The Founder (2016) dir. John Lee Hancock Rated: PG-13 image: ©2016 The Weinstein Company

The Founder (2016)
dir. John Lee Hancock
Rated: PG-13
image: ©2016 The Weinstein Company

Mark Zuckerberg only thought he was an original. Long before he upended all of our lives with social media, Ray Kroc did the same thing with burgers. According to The Founder, the biopic about Kroc and the fast-food empire he swindled from a pair of brothers, the two even shared a few of the same tactics. The subject matter of both this film and David Fincher’s The Social Network, about the founder of Facebook, make comparisons between the movies almost unavoidable. In any such assessment of the two, The Founder is bound to come out as the lesser work of art. That’s mostly because director John Lee Hancock is not as assured or stylistically bold as Fincher. Robert D. Siegel’s script also lacks the verbal pyrotechnics of Aaron Sorkin’s dialog for The Social Network

All that makes it seem like The Founder is a failure, which isn’t true. The movie is entertaining and even, at times, compelling. The core performance, Michael Keaton as Kroc, is a wonder to behold. Almost every actor around him turns in similarly solid work. There’s just a missing sense of pathos in the overall effect of the movie that, were it present, would transform The Founder from good to great.

The film starts in 1954 when a down-on-his-luck, restaurant-equipment salesman named Ray Kroc gets a surprise order for six milkshake spindles capable of making six shakes at a time. Prior to this, Kroc has had trouble making it through his (stale) sales pitch for just one of these machines before he is shut down. Kroc can’t believe his good fortune, so he calls the restaurant to confirm it.

The voice on the other end of the line does change his mind when he talks to Kroc; he’d better go ahead and order eight of the spindles, not six. Flabbergasted, Kroc decides to drive the hundreds of miles from his usual sales territory of the Midwest out to California. There he finds McDonald’s: a tiny but booming burger stand. And so begins the decades-long struggle of who truly founded fast-food, Kroc or Mac and Dick McDonald.

If that basic plot description doesn’t compel you to want to see The Founder, Keaton’s work as Kroc should. The actor’s late-career renaissance that began with 2014’s Birdman, and continued with the phenomenal Spotlight, rolls on here. His Ray Kroc is singularly determined to be a success despite countless attempts and failures in the past. Keaton is in almost every scene of the movie; it’s his alone to shoulder. In fact, he is such an omnipresent force in The Founder, it’s a bit jarring to watch scenes that exclude him.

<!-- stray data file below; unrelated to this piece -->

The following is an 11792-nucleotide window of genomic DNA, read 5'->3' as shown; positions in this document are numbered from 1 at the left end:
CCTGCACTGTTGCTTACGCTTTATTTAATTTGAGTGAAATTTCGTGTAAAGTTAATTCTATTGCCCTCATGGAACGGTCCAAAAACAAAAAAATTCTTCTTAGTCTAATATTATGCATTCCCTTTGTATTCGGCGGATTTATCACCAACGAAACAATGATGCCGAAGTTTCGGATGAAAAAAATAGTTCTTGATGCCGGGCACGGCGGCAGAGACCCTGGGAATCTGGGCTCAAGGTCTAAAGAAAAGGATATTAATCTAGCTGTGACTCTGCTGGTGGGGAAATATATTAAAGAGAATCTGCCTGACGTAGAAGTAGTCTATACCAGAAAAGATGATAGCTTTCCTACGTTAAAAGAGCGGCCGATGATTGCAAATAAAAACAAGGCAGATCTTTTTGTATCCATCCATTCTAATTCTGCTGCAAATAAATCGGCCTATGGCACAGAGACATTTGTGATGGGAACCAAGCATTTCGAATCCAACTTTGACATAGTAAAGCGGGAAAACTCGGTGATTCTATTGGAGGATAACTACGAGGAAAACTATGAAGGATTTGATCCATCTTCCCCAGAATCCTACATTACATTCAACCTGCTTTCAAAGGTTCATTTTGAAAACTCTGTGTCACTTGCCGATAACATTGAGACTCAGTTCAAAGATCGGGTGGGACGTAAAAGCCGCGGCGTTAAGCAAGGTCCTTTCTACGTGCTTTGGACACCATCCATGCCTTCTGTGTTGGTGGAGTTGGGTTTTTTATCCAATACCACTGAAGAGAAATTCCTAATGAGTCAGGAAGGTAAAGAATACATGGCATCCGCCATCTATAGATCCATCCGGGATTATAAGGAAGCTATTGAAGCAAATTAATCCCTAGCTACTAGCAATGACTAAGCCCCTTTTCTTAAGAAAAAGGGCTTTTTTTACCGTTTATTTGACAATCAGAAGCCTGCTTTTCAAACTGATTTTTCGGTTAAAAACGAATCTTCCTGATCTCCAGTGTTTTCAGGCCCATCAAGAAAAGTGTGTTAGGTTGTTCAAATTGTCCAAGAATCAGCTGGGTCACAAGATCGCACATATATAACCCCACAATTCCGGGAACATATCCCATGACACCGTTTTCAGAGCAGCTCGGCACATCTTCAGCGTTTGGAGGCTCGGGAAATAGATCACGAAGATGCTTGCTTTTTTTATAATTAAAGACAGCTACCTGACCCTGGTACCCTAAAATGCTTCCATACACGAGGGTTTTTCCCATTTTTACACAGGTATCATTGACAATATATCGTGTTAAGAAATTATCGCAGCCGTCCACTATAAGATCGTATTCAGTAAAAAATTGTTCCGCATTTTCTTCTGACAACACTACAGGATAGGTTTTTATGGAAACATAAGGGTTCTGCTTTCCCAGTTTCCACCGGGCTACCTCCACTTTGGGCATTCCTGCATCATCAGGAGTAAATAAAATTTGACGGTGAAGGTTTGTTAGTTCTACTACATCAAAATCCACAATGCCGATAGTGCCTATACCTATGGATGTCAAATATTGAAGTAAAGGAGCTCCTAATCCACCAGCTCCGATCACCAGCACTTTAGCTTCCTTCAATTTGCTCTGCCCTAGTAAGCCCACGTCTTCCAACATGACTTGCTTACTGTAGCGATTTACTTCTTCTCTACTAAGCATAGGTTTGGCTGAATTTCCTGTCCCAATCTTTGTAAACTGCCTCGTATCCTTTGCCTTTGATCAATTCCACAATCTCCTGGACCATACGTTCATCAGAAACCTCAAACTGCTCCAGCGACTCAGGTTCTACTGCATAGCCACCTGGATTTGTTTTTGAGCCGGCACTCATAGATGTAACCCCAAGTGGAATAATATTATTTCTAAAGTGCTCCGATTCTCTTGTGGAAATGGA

The only other thing that holds Keaton back is a weakness in the writing. It doesn’t fully explore the character of the would-be restaurant mogul. Just like any real-life person, Kroc had a good side and a bad side, but the script fails to explore these facets with any real nuance. From scene to scene Kroc is either a scrappy business man who dreams the impossible, or he is a cut-throat Machiavellian plotter. Keaton does an excellent job with the slightly uneven nature of his character, though. You believe in Kroc as either a brilliant entrepreneur or total S.O.B. through Keaton’s great skill as an actor.

The supporting players in The Founder are also quite good. Laura Dern is Kroc’s wife, Ethel, a woman who feels abandoned because of her husband’s insatiable drive to succeed. Dern makes an impression, despite the movie not giving her much to do. Veteran character-actor John Carroll Lynch (probably most famous as Marge Gunderson’s sweet husband, Norm, in Fargo) plays Maurice “Mac” McDonald with a befuddled innocence that is increasingly heart-breaking as both he and his brother realize their little company is under attack from a ruthless interloper. Nick Offerman is the other half of that brother duo, and although his performance as the strict disciplinarian Dick McDonald is enjoyable, it’s also one-note. Dick supplied the know-how to turn their burger making operation into a well-oiled machine, ensuring customers get the perfect burger in 30 seconds, instead of 30 minutes.